Yacht, Ship, or Boat – which is it?
The English language is full of this kind of intriguing conundrum. Definitions of words like yacht, boat, or ship aren’t always sufficiently indicative of which is appropriate and when. The result is that most of us develop and use our own (unspoken) rules within our boating communities or, when the rules don’t apply, we just wing it!
If ‘winging it’ isn’t your style, or you’re new to the boating community, we have some guidelines to help you along the way to nautical fluency.
I don’t think anybody would argue that ‘yacht’ connotates something fancier than a boat or a ship. Interestingly enough, outside of the United States, ‘yacht’ generally refers to a sailboat unless specifically called a motor yacht. Unhelpfully, those of us in the US still have to contend with the power/sail question, and ‘boat’ is still used interchangeably. Back Cove and our sister company Sabre refer to our products as ‘yachts,’ (if that wasn’t already obvious). We craft personal luxury vessels designed for recreation, relaxation, and comfort, so yacht certainly seems the most appropriate.
Most associate ‘ship’ with something larger than a boat, and less recreational than a yacht. In short, a “working” vessel. One person pointed out to me that a ship generally needs a full crew, while a yacht sometimes doesn’t, and a boat almost never does. For example, a 200-foot cargo ship (or mega-yacht) almost certainly requires a crew, but an experienced team of two can safely and masterfully handle any Back Cove or Sabre yacht. Meanwhile, if we consider the rowboat, a single person could well manage on their own – with a little practice.
Defining ‘boat’ seems to be stickier than ‘yacht’ or ‘ship.’ We hear many captains referring to their ‘boat,’ irrespective of size, function, or fit-and-finish. Short of being deliberately confusing, it seems as though the word boat has become a colloquialism, pet phrase, or slang term for any floating object more complicated than a raft. So, setting slang aside, the rest shakes out pretty cleanly. A boat can be used for recreation or pleasure but is generally smaller than either a ship or a yacht, and with fewer amenities. Boats tend to be powered either by small engines, or elbow-grease (again, think rowboat).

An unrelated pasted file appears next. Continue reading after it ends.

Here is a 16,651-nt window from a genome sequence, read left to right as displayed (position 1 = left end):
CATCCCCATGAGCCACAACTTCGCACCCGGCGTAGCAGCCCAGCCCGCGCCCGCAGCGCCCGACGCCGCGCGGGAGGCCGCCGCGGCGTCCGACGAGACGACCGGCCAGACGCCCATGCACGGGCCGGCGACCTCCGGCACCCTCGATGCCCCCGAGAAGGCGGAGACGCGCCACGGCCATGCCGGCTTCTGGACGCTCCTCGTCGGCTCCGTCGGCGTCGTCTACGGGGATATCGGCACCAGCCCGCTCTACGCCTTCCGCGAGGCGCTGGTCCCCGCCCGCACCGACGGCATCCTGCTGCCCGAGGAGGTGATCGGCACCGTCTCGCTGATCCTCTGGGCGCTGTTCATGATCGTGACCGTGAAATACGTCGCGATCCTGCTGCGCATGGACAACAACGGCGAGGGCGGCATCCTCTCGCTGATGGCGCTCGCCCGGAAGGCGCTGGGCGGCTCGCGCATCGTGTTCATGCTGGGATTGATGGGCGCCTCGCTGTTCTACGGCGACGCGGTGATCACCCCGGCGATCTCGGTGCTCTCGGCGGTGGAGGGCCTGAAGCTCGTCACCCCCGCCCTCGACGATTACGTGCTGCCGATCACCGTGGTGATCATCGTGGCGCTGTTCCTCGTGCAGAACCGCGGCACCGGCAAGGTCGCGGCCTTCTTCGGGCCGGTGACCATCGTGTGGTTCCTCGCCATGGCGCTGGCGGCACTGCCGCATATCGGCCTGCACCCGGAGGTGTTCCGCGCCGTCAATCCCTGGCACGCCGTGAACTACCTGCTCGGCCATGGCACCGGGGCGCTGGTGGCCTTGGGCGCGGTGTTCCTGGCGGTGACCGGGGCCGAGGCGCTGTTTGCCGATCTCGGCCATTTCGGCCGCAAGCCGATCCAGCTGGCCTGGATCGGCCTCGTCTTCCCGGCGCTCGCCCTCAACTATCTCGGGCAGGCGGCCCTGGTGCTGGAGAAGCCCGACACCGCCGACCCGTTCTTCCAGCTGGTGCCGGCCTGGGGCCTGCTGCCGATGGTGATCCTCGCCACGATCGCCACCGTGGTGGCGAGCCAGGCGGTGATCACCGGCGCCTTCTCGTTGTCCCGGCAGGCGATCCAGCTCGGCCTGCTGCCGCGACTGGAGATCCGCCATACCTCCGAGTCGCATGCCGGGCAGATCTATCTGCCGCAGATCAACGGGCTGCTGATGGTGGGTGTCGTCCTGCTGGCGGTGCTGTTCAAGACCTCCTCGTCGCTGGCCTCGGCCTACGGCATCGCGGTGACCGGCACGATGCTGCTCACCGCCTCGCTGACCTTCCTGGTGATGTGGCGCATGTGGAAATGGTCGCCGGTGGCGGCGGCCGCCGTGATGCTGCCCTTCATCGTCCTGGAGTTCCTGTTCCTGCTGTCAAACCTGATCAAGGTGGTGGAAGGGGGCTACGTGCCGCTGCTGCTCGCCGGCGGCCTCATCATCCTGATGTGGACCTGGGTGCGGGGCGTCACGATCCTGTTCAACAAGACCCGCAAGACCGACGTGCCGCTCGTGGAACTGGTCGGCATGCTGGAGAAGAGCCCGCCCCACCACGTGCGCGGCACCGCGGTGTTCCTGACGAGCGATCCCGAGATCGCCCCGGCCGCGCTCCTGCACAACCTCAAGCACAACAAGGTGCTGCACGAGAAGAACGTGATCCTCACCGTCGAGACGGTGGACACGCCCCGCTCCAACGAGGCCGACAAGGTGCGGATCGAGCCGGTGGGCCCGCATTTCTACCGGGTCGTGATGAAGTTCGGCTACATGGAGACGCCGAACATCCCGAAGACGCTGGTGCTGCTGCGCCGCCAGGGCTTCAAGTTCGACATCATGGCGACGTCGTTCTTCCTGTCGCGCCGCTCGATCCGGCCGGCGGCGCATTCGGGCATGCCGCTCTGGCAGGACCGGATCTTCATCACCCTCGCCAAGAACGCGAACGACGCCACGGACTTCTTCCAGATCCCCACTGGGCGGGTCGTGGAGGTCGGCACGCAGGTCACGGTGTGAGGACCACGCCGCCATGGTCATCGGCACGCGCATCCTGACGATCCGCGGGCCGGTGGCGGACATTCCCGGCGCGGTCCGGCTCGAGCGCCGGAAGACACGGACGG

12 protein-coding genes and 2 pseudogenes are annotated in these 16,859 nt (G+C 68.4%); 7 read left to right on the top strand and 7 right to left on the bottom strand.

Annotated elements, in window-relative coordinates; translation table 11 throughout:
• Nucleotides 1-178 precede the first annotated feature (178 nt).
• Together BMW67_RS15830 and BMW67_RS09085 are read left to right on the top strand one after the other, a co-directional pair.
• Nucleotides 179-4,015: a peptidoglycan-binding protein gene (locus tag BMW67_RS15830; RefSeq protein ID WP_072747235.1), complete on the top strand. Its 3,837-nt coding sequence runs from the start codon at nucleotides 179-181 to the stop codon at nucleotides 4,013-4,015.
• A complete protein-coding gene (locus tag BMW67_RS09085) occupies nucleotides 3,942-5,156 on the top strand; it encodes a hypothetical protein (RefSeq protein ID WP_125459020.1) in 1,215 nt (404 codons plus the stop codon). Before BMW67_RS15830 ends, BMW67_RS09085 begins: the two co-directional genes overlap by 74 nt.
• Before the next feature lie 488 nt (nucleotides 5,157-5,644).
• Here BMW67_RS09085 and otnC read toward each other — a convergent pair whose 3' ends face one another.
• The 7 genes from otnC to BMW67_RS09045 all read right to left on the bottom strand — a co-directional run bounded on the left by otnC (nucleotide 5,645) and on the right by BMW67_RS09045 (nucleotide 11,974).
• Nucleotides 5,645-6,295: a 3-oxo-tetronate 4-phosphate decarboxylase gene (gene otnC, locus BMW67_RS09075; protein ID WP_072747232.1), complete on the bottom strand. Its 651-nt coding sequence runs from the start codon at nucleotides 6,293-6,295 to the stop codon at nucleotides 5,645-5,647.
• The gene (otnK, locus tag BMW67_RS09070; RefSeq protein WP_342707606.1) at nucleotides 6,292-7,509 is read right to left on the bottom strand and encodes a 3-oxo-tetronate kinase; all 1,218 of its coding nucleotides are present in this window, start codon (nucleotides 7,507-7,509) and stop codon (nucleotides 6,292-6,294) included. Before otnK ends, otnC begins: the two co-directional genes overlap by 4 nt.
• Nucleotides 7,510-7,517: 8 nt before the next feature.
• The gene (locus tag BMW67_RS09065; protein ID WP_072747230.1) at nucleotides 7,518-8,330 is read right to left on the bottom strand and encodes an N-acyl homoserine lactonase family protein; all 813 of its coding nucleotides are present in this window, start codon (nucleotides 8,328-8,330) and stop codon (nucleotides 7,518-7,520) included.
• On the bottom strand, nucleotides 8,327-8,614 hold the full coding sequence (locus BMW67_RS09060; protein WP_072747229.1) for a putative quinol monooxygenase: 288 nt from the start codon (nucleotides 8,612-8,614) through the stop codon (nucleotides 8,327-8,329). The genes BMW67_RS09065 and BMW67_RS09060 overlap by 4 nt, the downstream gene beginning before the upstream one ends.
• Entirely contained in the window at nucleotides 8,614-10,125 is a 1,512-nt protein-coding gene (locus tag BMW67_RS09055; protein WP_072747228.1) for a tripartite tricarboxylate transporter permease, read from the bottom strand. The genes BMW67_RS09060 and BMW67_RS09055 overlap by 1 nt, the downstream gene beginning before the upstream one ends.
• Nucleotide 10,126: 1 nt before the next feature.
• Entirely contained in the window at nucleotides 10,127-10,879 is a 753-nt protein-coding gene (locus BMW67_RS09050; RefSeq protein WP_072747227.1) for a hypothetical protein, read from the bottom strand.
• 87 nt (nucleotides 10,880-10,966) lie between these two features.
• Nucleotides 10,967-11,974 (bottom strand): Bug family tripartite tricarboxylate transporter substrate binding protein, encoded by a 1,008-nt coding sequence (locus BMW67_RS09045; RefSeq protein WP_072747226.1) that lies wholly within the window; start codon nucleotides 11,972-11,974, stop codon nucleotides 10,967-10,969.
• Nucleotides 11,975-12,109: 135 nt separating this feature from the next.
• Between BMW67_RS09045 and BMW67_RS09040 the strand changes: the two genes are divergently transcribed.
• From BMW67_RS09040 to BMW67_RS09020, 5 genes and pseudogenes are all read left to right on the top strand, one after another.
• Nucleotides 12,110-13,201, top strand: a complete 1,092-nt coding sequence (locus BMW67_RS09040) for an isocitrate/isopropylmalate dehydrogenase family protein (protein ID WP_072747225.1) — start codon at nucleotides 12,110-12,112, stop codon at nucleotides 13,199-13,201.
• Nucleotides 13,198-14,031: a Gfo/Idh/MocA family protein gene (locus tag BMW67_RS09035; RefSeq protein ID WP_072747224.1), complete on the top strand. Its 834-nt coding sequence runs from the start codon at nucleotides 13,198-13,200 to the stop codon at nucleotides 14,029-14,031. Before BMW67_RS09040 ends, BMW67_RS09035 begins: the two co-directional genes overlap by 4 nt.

When in Rome…
As we mentioned above, everybody has their own ‘rules.’ Moreover, the plasticity of language means that any guidelines have a substantial amount of grey area. So always be aware of those familiar with the vessel in question. If you are invited out on ‘the boat,’ it’s safe to say that is an acceptable term. If a captain or owner refers to their vessel as a ‘yacht,’ then use yacht. When in Rome, do as the Romans do!
There is one bit of unequivocally good news in all this confusion – when it’s yours, you can call it whatever you like!
PS – Do you find any other nautical terms confusing or unclear? Let us know in the comments!